A Young Girl Confronts Feelings Of Guilt After The Death Of Her Brother The loss of a sibling can be devastating, particularly for kids. WLRN youth radio reporter Precious Gause brings us the story of her own experience, and how it affected her relationship with her mother.
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A Young Girl Confronts Feelings Of Guilt After The Death Of Her Brother

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A Young Girl Confronts Feelings Of Guilt After The Death Of Her Brother

A Young Girl Confronts Feelings Of Guilt After The Death Of Her Brother

A Young Girl Confronts Feelings Of Guilt After The Death Of Her Brother

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  • Transcript

The loss of a sibling can be devastating, particularly for kids. WLRN youth radio reporter Precious Gause brings us the story of her own experience, and how it affected her relationship with her mother.

KELLY MCEVERS, HOST:

Now we're going to hear a story about what happens when a young person loses a little sibling. That's what happened to Precious Gause. She's a youth reporter for WLRN. Precious recently talked about this for the first time with her mother, and she sent us this story. It's produced with Youth Radio.

PRECIOUS GAUSE, BYLINE: Me, my mom, my brother and some friends walk across the grass at Vista Memorial Gardens in Hialeah, a city west of Miami. If you're thinking it's a flower garden, it's not. It's a graveyard. There's a whole section where babies are buried, and that's where my little brother is.

GAUSE: Hey, Troy.

I turned around to see my mother's reaction.

UNIDENTIFIED WOMAN: (Crying).

GAUSE: My little brother Troy would have turned 1 year old today, but he didn't even make it to one day old. To be honest, for the most part, I didn't want the baby. I already have an 8-year-old brother. And to have another one come along - I just wasn't feeling it. I told my mom a million times that when she had him, that he would not be my responsibility.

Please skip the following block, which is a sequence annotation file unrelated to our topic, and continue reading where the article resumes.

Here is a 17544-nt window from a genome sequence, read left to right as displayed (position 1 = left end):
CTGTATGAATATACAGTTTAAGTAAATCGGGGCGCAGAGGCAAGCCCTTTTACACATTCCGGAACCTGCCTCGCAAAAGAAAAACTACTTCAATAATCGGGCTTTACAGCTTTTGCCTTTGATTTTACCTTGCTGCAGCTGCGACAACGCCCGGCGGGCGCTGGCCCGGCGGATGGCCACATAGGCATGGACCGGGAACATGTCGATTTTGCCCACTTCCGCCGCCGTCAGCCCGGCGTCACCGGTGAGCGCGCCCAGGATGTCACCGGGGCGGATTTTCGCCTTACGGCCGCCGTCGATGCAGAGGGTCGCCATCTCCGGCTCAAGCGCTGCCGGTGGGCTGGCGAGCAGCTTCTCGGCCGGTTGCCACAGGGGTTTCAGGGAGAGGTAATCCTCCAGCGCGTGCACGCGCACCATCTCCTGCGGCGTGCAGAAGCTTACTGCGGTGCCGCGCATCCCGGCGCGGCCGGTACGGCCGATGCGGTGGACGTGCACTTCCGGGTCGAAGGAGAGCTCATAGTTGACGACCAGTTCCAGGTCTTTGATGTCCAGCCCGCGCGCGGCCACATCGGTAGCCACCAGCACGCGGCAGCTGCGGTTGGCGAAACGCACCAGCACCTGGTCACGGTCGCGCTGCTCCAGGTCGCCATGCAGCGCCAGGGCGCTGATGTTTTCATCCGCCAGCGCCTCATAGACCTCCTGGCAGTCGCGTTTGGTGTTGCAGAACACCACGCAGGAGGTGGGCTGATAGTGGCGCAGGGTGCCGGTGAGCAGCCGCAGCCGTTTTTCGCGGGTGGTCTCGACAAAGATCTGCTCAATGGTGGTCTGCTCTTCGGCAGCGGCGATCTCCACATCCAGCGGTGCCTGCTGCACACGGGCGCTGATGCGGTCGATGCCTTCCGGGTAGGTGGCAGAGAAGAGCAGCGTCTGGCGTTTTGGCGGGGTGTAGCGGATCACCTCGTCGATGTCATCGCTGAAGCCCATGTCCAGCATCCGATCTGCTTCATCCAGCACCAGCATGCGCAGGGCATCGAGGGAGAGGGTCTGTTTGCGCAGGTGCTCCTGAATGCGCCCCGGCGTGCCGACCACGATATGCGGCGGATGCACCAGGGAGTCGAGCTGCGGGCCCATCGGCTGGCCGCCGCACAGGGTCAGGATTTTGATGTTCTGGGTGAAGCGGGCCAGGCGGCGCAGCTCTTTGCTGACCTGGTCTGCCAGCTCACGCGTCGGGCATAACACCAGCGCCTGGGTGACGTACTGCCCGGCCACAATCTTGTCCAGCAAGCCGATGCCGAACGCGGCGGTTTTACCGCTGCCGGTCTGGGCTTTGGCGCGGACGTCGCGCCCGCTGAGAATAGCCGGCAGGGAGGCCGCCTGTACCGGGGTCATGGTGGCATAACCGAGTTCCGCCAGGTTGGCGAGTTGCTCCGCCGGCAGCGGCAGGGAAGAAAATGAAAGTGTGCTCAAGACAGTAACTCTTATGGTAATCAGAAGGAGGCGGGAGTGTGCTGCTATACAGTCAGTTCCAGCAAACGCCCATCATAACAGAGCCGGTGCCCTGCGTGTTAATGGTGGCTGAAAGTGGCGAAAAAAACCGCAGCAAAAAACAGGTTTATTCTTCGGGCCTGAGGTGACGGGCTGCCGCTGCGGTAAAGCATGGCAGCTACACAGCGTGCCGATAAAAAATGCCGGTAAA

How did I make you feel knowing I didn't want you to have the baby?

UNIDENTIFIED WOMAN: Well, I understood why, but I knew that I couldn't go through with having an abortion because I am a Christian, and I live by the Bible.

GAUSE: I didn't want a baby getting in the way of my relationship with my mom. On the other hand, my brother, Nick - he really wanted another sibling. He was so excited about the baby coming.

NICK: We had this connection, a brotherly affection.

GAUSE: Nick said when he imagined seeing the baby for the first time, he knew he was going to love him. But seven months into my mom's pregnancy, she didn't feel the baby moving.

UNIDENTIFIED WOMAN: The baby was a very active baby. And so I just felt like something was wrong, so I went to the hospital.

GAUSE: They told her the baby's heart wasn't beating.

UNIDENTIFIED WOMAN: My sister was waiting for me in the waiting room. She came in. She heard me crying, and she asked what was going on.

GAUSE: Troy was stillborn. When I saw him, all I could do was cry. He was in my mom's arms turning blue. I really thought that I had killed this baby by stressing my mom out about not wanting it. The thing is, by then, I had actually gotten used to the idea of my mom having a baby. It just tore me apart seeing my mom so sad and depressed. It made the guilt come even stronger, but we never really talked about it. So I sat down with my mom and asked, why didn't you ever talk about the death of my brother?

UNIDENTIFIED WOMAN: Because it was very painful, a very devastating loss, and I just never really wanted to face losing him.

GAUSE: My mom did talk to my pastor, which I'm happy about, but I wish she had talked to me too. I also needed counsel.

Did you know that once you lost the baby, I was really upset and realized that I wanted you to have the baby?

UNIDENTIFIED WOMAN: I knew that because I think that guilt set it. It was not your fault. I don't ever want you to, you know, feel like it was 'cause it was not your fault. I even blame myself, but you know, God has healed my heart concerning that.

GAUSE: But back at the grave site where we came to celebrate the life of my brother, it wasn't much of a celebration.

UNIDENTIFIED WOMAN: That's not right.

UNIDENTIFIED MAN: I'm just trying to see what I can do to help you out.

UNIDENTIFIED WOMAN: That's not right.

UNIDENTIFIED MAN: It's not right.

GAUSE: All the stuff that we had placed on his grave, like a glass Angel, flowers and little lights, were smashed and thrown into a corner. It rubbed in the fact that he doesn't have a gravestone yet. Mom couldn't afford it at the time. Still, we found some peace knowing that he's in a better place. And I can say that, a year after his death, most of the guilt for both of us has gone away. We can talk about it more, and it's really sort of brought us together. For NPR News, I'm Precious Gause.

MCEVERS: That story comes to us from WLRN's youth project and URGENT, Inc. produced with Youth Radio.

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